"Deep Blue" might be the world's largest great white shark

August 14, 2015 | Environment
Deep Blue: the world's largest great white shark | Photo: Mauricio Hoyos Padilla

A group of marine scientists has filmed what is considered to be one of the largest great white sharks ever found on Planet Earth.

"Deep Blue" is a 50-year-old female great white shark. She was spotted near Guadalupe Island, a volcanic island located 150 miles off the coast of Baja California.

"When I saw 'Deep Blue' for the first time, there was just one thought in my mind: hope. A shark of that size is at least 50 years old and that tells me protection and conservation efforts are really working," explains Mauricio Hoyos Padilla, a member of the scientific team that encountered the shark and director of shark conservation group Pelagios Kakunja.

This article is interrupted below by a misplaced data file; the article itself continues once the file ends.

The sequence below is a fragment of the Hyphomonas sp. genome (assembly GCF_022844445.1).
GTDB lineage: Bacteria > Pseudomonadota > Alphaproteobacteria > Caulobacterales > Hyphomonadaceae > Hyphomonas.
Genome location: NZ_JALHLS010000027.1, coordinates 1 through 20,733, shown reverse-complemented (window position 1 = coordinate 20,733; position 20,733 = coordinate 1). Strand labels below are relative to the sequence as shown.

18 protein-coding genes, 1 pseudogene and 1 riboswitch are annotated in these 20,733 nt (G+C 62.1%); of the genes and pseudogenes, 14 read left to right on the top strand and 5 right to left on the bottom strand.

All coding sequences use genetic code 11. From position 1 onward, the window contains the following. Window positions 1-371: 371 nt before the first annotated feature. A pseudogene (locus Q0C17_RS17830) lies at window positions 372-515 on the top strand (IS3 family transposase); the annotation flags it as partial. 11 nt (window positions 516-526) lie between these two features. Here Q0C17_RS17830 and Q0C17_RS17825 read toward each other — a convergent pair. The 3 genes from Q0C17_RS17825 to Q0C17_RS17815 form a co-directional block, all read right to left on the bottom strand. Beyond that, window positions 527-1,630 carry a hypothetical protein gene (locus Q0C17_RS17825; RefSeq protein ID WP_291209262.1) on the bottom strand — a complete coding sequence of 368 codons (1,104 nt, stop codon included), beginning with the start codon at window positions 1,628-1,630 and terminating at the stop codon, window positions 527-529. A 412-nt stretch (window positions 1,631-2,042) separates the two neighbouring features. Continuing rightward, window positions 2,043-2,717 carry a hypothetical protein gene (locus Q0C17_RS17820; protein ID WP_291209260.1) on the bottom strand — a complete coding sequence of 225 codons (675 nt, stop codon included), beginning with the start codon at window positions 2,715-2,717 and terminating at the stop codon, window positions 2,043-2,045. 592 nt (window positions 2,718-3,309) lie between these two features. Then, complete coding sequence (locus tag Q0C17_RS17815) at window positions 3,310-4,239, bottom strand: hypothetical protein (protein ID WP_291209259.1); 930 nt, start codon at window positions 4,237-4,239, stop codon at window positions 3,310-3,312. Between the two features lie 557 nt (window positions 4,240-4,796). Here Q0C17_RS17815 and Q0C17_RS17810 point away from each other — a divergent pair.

"'Deep Blue' has been spared from long lines and the inherent dangers of being in the wild, and somehow she has found her way in the vast ocean. During November and December, we have seen several white shark pregnant females like 'Deep Blue' in Guadalupe Island feeding on seals, satisfying their needs to feed their pups."

"Deep Blue" weighs around 2.2 tons and is 20-foot long. Padilla underlines that these giant female great whites give birth close to the shore and in shallow areas full of food and free of predators. Therefore, it's important to protect them fishermen and hunters.

The footage was captured two years ago, but it was only released now. Fifty-year-old sharks are rare.